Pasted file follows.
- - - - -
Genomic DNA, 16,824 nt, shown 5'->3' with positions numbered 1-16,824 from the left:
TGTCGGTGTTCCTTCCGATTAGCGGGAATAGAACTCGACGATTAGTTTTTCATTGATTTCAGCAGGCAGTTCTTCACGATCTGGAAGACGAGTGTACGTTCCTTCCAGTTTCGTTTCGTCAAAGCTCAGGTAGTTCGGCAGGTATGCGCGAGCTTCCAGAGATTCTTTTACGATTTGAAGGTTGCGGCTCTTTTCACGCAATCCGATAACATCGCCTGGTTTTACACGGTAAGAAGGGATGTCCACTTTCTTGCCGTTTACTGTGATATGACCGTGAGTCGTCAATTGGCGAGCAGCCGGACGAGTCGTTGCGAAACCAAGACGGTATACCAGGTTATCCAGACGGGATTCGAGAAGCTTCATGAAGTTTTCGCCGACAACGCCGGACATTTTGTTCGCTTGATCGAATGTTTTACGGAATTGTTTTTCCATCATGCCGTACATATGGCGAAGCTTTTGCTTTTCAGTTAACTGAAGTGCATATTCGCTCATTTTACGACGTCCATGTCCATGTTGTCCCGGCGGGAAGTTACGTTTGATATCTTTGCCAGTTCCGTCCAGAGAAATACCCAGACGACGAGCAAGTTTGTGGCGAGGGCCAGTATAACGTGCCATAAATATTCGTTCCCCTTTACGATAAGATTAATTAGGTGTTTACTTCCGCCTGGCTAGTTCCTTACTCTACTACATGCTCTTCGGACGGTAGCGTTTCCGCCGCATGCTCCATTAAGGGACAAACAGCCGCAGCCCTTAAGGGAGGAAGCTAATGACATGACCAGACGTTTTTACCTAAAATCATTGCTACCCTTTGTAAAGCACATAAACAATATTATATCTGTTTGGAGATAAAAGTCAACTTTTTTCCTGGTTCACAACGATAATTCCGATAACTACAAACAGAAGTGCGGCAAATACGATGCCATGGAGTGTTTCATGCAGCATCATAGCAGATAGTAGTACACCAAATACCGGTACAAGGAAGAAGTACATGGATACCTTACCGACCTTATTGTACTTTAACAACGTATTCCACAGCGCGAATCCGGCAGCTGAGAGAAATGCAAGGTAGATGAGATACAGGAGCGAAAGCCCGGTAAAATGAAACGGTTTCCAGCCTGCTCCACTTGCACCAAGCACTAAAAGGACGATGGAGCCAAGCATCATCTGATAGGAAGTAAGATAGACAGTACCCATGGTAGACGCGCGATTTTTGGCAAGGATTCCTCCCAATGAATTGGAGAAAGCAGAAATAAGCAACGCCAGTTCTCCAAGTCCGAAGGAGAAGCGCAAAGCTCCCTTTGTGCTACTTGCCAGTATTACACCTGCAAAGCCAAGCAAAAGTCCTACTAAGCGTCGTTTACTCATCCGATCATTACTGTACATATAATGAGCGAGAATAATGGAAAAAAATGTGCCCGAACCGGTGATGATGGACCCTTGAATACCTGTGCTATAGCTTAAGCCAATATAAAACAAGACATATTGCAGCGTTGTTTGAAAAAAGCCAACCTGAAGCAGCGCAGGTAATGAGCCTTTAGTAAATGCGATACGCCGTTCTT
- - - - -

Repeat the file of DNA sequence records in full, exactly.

Genomic DNA, 16,824 nt, shown 5'->3' with positions numbered 1-16,824 from the left:
TGTCGGTGTTCCTTCCGATTAGCGGGAATAGAACTCGACGATTAGTTTTTCATTGATTTCAGCAGGCAGTTCTTCACGATCTGGAAGACGAGTGTACGTTCCTTCCAGTTTCGTTTCGTCAAAGCTCAGGTAGTTCGGCAGGTATGCGCGAGCTTCCAGAGATTCTTTTACGATTTGAAGGTTGCGGCTCTTTTCACGCAATCCGATAACATCGCCTGGTTTTACACGGTAAGAAGGGATGTCCACTTTCTTGCCGTTTACTGTGATATGACCGTGAGTCGTCAATTGGCGAGCAGCCGGACGAGTCGTTGCGAAACCAAGACGGTATACCAGGTTATCCAGACGGGATTCGAGAAGCTTCATGAAGTTTTCGCCGACAACGCCGGACATTTTGTTCGCTTGATCGAATGTTTTACGGAATTGTTTTTCCATCATGCCGTACATATGGCGAAGCTTTTGCTTTTCAGTTAACTGAAGTGCATATTCGCTCATTTTACGACGTCCATGTCCATGTTGTCCCGGCGGGAAGTTACGTTTGATATCTTTGCCAGTTCCGTCCAGAGAAATACCCAGACGACGAGCAAGTTTGTGGCGAGGGCCAGTATAACGTGCCATAAATATTCGTTCCCCTTTACGATAAGATTAATTAGGTGTTTACTTCCGCCTGGCTAGTTCCTTACTCTACTACATGCTCTTCGGACGGTAGCGTTTCCGCCGCATGCTCCATTAAGGGACAAACAGCCGCAGCCCTTAAGGGAGGAAGCTAATGACATGACCAGACGTTTTTACCTAAAATCATTGCTACCCTTTGTAAAGCACATAAACAATATTATATCTGTTTGGAGATAAAAGTCAACTTTTTTCCTGGTTCACAACGATAATTCCGATAACTACAAACAGAAGTGCGGCAAATACGATGCCATGGAGTGTTTCATGCAGCATCATAGCAGATAGTAGTACACCAAATACCGGTACAAGGAAGAAGTACATGGATACCTTACCGACCTTATTGTACTTTAACAACGTATTCCACAGCGCGAATCCGGCAGCTGAGAGAAATGCAAGGTAGATGAGATACAGGAGCGAAAGCCCGGTAAAATGAAACGGTTTCCAGCCTGCTCCACTTGCACCAAGCACTAAAAGGACGATGGAGCCAAGCATCATCTGATAGGAAGTAAGATAGACAGTACCCATGGTAGACGCGCGATTTTTGGCAAGGATTCCTCCCAATGAATTGGAGAAAGCAGAAATAAGCAACGCCAGTTCTCCAAGTCCGAAGGAGAAGCGCAAAGCTCCCTTTGTGCTACTTGCCAGTATTACACCTGCAAAGCCAAGCAAAAGTCCTACTAAGCGTCGTTTACTCATCCGATCATTACTGTACATATAATGAGCGAGAATAATGGAAAAAAATGTGCCCGAACCGGTGATGATGGACCCTTGAATACCTGTGCTATAGCTTAAGCCAATATAAAACAAGACATATTGCAGCGTTGTTTGAAAAAAGCCAACCTGAAGCAGCGCAGGTAATGAGCCTTTAGTAAATGCGATACGCCGTTCTT